Negotiating in a brave new world: Challenges and opportunities for the field of negotiation science

Michele J. Gelfand, Yakov Gal

Research output: Chapter in Book/Report/Conference proceedingChapter (peer-reviewed)peer-review

Abstract

Contributors to this volume have collectively paved the way for a new revolution in the field of negotiation science. The Psychology of Negotiations in the 21st Century Workplace is a tour de force. The territory covered in the book is simply astounding, including such basic processes as fairness, trust, competition, and cooperation, to social structure and networks, to organizational learning and national culture-all of which capture part of the complex “elephant” that is negotiation. Each chapter draws on new and exciting theoretical and empirical developments from a wide variety of disciplines to inform key learning that can be distilled for managers, practitioners, and anyone who needs to manage interdependence with others in their daily lives. And, the authors have each grounded their theoretical, empirical, and practical discussions of negotiation in situ-in the particular features of the 21st century organizational landscape that invariably affect the process and outcomes of negotiations in this brave new negotiating world. Put simply, this volume exemplifies the sciencepractitioner model at its very best. Unlike other volumes in the field, this collection is particularly unique in that it not only takes a look back on the seminal theories, the empirical discoveries, and the practical wisdom of decades of negotiation research but also provides a thoughtful window into the future of the science and practice of negotiation and the contextual realities that negotiators will face. Negotiations in the 21st century, as many of the chapters illustrate, are much more complex; they are “wired,” they are global, they are networked, and they occur in increasingly flattened and fluid organizational structures (Goldman & Shapiro, Chapter 1, this volume). In this new 21st century workplace, negotiations are connected; they take place across a much broader array of actors-with peers, supervisors, customers, suppliers, alliance partners, and even computer agents-who are embedded in wider social networks, and they take place across many new forms of social media. By providing us with an analysis of the critical features of the 21st century organization in which negotiations are embedded, the chapters in this book provide an infinite number of research ideas for decades to come. In this commentary, we take the opportunity to take a bird’s-eye view of the volume to make explicit some of the implicit scientific mandates that the authors address. We highlight the need for new conceptualizations of negotiation that are better matched to the organizational realities in the 21st century workplace; we discuss neglected scholarly territory and critical research gaps that desperately await investigation; above all, we champion a negotiation science that transcends disciplines and recommend new intellectual mergers that are required to address the complex organizational realities of negotiation that this volume identifies.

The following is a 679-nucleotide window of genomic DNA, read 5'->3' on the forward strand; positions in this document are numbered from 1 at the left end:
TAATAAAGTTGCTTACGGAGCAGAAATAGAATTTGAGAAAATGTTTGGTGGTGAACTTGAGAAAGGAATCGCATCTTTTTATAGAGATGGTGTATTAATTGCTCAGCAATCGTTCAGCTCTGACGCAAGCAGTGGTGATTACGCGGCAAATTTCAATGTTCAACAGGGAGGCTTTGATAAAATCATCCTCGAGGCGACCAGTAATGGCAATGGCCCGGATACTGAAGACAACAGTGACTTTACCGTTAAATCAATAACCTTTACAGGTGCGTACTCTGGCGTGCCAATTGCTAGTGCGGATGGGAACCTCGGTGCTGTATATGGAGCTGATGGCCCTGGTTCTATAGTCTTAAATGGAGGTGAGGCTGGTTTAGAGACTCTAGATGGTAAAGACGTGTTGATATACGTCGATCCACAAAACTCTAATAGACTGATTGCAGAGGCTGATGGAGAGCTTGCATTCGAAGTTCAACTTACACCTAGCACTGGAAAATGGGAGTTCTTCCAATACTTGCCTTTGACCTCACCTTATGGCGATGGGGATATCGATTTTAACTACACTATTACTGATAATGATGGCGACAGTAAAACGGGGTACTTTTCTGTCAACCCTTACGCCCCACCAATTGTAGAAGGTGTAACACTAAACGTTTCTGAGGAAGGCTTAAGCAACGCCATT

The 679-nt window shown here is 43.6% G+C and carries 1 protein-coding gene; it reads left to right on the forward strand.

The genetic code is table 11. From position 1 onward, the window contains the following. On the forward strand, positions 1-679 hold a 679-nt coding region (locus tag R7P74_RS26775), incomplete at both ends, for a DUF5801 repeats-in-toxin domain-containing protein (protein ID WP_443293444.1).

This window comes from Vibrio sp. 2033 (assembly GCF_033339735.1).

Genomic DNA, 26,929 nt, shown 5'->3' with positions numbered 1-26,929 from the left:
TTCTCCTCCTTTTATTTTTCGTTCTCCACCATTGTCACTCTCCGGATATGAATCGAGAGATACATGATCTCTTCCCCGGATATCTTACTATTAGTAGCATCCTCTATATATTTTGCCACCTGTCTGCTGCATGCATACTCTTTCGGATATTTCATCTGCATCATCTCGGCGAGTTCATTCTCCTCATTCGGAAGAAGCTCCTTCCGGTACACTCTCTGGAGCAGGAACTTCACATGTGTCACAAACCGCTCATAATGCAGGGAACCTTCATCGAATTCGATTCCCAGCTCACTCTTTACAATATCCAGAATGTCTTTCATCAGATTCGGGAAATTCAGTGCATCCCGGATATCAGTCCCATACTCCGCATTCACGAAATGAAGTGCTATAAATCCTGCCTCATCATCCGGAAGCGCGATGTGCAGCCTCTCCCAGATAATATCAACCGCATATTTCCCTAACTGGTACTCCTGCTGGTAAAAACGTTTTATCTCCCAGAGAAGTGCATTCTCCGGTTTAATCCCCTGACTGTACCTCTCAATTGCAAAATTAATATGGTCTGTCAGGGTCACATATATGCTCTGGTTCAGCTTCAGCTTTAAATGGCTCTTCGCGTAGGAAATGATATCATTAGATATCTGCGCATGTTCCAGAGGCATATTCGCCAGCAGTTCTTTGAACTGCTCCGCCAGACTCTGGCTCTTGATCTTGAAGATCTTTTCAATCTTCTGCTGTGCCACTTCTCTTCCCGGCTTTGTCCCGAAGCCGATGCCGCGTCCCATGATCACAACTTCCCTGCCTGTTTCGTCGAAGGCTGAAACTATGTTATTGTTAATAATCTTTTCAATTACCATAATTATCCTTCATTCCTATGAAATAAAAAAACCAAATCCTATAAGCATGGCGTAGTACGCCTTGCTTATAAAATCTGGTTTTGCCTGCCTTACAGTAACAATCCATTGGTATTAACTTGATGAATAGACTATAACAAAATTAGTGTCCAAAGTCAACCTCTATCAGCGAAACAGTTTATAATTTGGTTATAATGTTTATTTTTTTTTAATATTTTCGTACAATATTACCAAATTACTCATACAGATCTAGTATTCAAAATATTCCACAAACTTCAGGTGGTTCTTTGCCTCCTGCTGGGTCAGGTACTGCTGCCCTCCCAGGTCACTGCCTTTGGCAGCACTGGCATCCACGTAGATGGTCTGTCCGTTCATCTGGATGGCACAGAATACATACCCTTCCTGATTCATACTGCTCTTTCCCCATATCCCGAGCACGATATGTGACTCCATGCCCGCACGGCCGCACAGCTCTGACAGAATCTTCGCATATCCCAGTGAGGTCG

Original languageEnglish
Title of host publicationThe Psychology of Negotiations in the 21st Century Workplace
Place of PublicationNew York, USA
PublisherRoutledge
Chapter15
Pages443-464
Number of pages22
Edition1st
ISBN (Electronic)9781136483554
Publication statusPublished - 12 Apr 2012

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